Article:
I didn’t get a chance to peek at the weather app on my phone when we were down there but it felt like it was at least 65° degrees all week long! It was the kind of heat that felt like it was melting through your wardrobe-department-allocated sandals as you walked along. The kind of heat that made the art department lay down mats on the ground for supporting cast to kneel on in the scene because kneeling on bare sand felt like you were barbecuing your knee caps! The kind that made a normal, cold bottle of water become fit to brew tea after being left out in the sun for more than 5 minutes.

In this type of heat, the feeling of going to that only shop that had a fridge in town, and asking for a cold Coca Cola, and then proceeding to down it all in two gulps, and then asking for another to now sip languorously while chatting with fellow cast mates like Bellel and Willi and Marto and Justin and Joe… that feeling is what I imagine heaven should be like. Pure, innocent, bliss!

Avoid Dropping an AK47 on your Leg

I’m sure you’ve seen on the trailer and the posters, my character and a bunch of his mates running around toting deadly looking machine guns everywhere.

You probably wondered if those were real. Heck yes, they were!

See, when you wish to use firearms on your film set in Kenya, you kinda need permission from the government. Sounds like a lot of red tape and bureaucracy but with all the insecurity and terror threats around, it’s understandable why the gava doesn’t want extremely lifelike, genuine looking, prop guns all over the country. So that’s the due procedure that the producers of Watu Wote followed. With required permission and paperwork from the police we were provided with the props we needed for filming.  I got this beautiful old AK 47 with a serrated muzzle and a wooden butt (haha, I said butt) that looked like it had seen some action in its day! Now, however, it had a big ol bolt stuck up its barrel rendering it useless for actual combat but perfect for pretend movie combat.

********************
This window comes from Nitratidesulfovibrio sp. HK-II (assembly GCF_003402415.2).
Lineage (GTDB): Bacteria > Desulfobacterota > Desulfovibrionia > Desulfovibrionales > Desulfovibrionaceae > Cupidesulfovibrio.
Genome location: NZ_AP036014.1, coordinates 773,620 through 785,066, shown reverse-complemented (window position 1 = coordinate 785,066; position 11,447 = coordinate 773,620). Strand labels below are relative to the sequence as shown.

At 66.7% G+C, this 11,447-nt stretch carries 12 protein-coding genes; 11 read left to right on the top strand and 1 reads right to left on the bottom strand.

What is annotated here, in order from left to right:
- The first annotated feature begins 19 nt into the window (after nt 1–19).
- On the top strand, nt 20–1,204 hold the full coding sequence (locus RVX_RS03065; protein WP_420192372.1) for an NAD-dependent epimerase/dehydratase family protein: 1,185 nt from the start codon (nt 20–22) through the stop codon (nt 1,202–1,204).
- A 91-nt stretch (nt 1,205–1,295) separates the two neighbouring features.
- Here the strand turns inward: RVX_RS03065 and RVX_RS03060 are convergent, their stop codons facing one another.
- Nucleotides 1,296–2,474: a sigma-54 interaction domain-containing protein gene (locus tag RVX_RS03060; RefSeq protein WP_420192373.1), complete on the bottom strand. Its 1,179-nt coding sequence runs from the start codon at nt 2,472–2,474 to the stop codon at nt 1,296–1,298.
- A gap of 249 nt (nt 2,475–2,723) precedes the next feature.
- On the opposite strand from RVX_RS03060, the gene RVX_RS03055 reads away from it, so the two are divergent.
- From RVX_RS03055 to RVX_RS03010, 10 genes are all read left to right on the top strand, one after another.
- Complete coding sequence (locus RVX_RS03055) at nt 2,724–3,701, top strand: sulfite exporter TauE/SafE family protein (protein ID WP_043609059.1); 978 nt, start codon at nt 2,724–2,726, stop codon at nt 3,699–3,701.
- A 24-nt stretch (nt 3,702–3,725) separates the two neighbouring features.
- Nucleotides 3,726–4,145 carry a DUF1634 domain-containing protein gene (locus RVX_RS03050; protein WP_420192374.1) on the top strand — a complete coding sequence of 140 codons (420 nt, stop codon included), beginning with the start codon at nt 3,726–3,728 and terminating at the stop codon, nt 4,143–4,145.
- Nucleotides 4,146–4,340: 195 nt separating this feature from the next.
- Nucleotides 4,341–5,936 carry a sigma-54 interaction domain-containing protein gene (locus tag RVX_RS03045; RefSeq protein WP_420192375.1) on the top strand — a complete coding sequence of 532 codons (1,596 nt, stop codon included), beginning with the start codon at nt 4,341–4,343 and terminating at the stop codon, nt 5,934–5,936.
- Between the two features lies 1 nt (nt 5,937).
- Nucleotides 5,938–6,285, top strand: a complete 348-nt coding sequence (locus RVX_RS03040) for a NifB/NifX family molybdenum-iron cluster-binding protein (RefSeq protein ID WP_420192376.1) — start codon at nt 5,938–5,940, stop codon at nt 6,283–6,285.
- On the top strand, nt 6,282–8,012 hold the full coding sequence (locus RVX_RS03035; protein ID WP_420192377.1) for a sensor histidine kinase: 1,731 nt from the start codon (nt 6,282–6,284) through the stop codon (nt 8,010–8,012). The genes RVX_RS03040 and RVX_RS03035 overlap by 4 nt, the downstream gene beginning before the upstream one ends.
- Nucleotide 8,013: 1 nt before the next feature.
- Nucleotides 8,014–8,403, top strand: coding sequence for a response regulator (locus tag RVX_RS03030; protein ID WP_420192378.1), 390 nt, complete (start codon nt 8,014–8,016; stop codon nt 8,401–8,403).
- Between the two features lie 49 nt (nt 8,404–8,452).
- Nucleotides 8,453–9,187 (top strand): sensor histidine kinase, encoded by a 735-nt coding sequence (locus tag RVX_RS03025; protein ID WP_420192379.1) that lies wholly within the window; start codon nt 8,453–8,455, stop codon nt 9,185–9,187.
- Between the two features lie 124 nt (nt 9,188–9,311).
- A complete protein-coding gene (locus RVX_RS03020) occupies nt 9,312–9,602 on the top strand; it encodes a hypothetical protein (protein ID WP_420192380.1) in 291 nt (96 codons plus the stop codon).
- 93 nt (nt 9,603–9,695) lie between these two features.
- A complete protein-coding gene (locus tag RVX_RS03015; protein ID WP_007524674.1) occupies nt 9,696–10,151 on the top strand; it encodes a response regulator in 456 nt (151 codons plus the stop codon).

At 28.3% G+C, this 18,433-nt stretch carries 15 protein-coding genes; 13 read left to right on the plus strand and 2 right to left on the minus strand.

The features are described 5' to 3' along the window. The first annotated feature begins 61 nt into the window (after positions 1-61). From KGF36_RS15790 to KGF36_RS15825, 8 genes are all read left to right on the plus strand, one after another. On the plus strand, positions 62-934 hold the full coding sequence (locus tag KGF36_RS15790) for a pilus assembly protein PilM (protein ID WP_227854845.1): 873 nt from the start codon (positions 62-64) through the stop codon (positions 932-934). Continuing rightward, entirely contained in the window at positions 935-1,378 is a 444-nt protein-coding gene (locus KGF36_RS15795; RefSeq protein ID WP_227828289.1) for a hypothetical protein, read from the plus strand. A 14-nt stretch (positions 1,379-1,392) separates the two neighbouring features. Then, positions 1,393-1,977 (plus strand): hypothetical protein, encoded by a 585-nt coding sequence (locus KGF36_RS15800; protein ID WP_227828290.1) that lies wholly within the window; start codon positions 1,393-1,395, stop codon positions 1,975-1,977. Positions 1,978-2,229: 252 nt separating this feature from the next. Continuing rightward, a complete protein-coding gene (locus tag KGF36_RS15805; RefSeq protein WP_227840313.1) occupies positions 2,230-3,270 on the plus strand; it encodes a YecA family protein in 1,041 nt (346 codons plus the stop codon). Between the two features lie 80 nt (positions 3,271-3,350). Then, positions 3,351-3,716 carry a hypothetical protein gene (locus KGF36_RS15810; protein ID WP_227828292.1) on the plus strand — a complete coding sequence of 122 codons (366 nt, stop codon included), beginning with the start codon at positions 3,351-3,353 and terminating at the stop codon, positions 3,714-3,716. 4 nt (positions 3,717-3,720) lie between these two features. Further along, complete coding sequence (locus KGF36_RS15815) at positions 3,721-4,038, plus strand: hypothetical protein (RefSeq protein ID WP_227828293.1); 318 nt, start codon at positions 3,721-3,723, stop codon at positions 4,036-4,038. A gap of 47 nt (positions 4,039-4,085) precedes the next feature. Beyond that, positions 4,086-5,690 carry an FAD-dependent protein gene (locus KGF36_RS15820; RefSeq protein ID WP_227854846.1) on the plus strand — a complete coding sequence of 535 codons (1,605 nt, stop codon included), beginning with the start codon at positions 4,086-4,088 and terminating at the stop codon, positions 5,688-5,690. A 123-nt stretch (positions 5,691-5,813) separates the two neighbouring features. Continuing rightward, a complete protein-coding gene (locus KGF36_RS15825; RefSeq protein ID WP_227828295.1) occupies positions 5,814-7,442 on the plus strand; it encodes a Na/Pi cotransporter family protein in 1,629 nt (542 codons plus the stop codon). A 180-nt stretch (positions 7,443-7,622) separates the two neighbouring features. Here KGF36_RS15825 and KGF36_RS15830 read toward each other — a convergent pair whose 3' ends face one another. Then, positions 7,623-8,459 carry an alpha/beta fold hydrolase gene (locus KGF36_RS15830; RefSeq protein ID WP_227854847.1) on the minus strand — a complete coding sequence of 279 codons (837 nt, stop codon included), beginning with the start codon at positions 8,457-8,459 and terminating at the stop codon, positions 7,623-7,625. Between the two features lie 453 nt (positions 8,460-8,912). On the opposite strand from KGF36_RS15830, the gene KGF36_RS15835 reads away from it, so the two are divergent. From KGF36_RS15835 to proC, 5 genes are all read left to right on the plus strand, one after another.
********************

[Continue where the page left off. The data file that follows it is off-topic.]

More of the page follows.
Charlie baying for blood in a scene of Watu Wote

So, one day, as I was waiting for Art Department (it’s always Art Department! Haha) to finish setup on the next scene, I got a bit too confident in holding my weapon and kidogo kidogo whoops! It falls, serrated muzzle first, onto my foot! It landed on the dorsal side of my foot, right on the flesh covering my big toe’s metatarsal (God Bless Google) and I saw a bit of white meat in there before all this pesky blood came rushing out.

So annoying! Lucky for me, super unit manager-cum-nurse Kanazi Kalola came to my rescue and helped patch me up good before I went back on set.

Moral of that part of the story, don’t drop and AK 47 on your foot. Trust me!

That’s All Folks

That’s about as much as I remember unfortunately… although who knows, if you call me up for a Tusker on a random Friday and I become my usual chatty self, I might just remember some more stories about the shoot. Try it, we see!

Depiction of Terrorists taking siege of Bus in Mandera in a scene of Watu Wote

All in all, I had the absolute time of my life on that set and I love what we all created there… And apparently so does the world. Student Academy Awards now… the 2018 Oscars tomorrow! Hoorah!!